Interestingly, the Whitcomb UK I had has was basically the same as this. Campy dropouts, one set of eyelets, same lugs AND it had black first gen DA hubs (high flange) laced to 27" hoops and superbe brakes I think. many other parts were missing. It did not have the brazed on plate which I assume is for a pletscher rack.
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Old 01-19-15, 05:32 PM
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The Witcomb (there's no H) frames made in London didn't look anything like what we made in East Haddam, and that extends to the decals. How they made them in Deptford and how we did things in Connecticut also had precious little in common. Also, the bicycle made abroad (in Wales) for Witcomb USA was part of a name licensing. Initially the project was about the family commissioning an out-of-work factory in Pwllheli's dying economy to make B level bicycles. That failed. Our boss in Connecticut somehow interceded briefly and two, maybe three containers were shipped to us, and all were sticker-ed up as Witcomb USAs. These were$150 bicycles with steel rims, cottered cranks, and an assortment of crap. one would have to be completely out of all loops to confuse the East Haddam frames we were making with the factory bicycles that we also sold to LBSs back then.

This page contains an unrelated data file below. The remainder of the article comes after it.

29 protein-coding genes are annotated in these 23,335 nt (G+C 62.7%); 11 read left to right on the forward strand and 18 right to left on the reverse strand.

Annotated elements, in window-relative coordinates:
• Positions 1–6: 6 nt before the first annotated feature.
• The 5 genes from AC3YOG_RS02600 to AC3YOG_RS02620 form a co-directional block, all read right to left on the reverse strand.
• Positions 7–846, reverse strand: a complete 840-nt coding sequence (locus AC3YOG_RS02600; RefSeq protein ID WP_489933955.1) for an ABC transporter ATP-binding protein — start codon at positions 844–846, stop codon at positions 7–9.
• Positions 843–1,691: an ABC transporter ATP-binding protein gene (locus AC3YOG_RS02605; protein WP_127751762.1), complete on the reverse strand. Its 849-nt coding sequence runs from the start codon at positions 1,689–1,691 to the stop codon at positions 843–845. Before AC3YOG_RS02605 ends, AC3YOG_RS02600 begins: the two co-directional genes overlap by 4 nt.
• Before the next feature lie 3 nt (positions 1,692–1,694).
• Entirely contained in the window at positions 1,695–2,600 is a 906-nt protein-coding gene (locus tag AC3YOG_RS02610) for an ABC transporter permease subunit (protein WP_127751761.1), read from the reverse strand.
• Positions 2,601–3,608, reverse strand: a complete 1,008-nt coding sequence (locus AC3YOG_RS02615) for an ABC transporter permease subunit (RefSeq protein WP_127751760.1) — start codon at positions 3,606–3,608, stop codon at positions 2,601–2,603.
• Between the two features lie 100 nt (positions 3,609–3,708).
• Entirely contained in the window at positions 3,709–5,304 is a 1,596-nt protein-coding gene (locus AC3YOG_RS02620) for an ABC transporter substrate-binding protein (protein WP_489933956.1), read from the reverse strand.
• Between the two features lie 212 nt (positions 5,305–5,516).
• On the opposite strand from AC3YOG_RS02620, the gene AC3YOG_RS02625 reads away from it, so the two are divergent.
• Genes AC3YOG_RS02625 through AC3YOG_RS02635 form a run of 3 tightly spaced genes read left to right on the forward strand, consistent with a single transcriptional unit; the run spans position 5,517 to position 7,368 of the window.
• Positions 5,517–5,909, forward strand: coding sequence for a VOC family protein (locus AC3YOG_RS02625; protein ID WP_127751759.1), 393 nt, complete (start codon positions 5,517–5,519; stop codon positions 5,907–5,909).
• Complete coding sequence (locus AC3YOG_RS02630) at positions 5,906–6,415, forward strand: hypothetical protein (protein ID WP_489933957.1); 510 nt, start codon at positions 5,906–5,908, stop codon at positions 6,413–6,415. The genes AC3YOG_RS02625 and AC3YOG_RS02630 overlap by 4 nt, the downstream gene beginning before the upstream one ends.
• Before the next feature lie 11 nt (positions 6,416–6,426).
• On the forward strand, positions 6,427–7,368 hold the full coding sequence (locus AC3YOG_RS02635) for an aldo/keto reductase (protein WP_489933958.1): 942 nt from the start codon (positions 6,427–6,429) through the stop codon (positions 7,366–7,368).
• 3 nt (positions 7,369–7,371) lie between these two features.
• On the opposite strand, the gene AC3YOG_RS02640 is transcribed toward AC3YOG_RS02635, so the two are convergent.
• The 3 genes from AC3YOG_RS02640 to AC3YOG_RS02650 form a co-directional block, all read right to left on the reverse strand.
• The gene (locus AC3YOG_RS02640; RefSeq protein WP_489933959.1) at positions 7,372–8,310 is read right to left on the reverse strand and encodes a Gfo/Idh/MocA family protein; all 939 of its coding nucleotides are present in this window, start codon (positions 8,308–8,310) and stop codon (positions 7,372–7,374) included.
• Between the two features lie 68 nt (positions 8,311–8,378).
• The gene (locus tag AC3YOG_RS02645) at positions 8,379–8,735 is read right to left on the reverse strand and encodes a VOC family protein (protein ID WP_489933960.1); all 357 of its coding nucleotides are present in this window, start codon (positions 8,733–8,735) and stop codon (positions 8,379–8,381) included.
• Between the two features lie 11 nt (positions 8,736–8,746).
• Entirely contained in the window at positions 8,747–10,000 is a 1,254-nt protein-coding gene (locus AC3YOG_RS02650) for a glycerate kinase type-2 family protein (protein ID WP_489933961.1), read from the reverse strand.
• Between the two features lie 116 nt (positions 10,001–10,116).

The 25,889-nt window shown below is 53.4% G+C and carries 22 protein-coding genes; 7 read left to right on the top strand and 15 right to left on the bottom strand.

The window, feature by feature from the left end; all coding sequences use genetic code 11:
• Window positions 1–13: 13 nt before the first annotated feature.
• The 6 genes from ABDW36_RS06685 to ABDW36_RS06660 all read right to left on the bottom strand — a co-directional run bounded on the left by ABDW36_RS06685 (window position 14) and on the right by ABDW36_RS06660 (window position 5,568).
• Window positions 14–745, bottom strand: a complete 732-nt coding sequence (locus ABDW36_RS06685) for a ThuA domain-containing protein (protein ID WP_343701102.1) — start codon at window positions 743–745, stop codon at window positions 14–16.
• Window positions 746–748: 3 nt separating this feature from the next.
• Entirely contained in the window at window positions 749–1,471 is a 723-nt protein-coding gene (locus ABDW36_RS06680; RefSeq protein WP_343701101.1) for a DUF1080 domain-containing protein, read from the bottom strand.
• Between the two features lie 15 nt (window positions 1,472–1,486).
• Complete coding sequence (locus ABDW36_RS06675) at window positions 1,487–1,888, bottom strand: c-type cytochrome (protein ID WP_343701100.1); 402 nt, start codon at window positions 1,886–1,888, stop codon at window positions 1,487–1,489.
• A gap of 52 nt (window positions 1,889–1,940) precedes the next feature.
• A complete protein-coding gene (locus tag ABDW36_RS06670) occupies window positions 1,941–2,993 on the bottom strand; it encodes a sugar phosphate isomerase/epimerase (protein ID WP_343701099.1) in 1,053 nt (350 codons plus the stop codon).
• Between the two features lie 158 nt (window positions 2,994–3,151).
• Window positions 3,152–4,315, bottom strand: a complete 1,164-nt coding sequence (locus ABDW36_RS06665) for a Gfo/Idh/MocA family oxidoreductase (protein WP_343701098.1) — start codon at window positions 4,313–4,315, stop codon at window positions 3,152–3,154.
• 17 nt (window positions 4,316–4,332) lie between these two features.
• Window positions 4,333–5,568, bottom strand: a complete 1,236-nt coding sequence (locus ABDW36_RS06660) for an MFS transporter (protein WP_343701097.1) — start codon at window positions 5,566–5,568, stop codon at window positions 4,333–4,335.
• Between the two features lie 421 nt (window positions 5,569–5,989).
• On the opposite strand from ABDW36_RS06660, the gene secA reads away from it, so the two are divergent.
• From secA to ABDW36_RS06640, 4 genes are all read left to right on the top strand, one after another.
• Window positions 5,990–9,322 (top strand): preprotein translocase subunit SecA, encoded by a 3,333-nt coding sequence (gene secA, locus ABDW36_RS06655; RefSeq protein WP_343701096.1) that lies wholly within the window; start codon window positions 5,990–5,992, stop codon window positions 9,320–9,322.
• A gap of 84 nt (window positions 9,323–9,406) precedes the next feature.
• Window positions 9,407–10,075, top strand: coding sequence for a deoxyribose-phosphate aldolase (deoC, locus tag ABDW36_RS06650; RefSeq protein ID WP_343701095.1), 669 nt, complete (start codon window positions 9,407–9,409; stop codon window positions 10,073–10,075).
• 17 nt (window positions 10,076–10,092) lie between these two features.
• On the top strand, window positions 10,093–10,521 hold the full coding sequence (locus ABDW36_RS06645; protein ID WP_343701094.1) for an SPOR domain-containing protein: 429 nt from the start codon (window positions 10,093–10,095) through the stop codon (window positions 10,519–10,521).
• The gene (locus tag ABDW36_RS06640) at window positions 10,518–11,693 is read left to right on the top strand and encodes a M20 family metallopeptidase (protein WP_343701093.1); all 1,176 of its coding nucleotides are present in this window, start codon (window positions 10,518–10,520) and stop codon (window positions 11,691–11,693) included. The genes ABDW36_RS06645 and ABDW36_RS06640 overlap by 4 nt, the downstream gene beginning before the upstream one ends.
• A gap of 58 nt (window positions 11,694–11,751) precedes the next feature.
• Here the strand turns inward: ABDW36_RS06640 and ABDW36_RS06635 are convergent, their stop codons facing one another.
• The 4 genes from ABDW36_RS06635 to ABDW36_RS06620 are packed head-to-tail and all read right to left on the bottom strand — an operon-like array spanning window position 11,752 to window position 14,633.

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Old 01-19-15, 06:04 PM
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At Witcomb USA, in 1975, is it true that you and JP Weigle built the bikes? How many worked in that shop in 1975? It's amazing to me that so much talent was working in that shop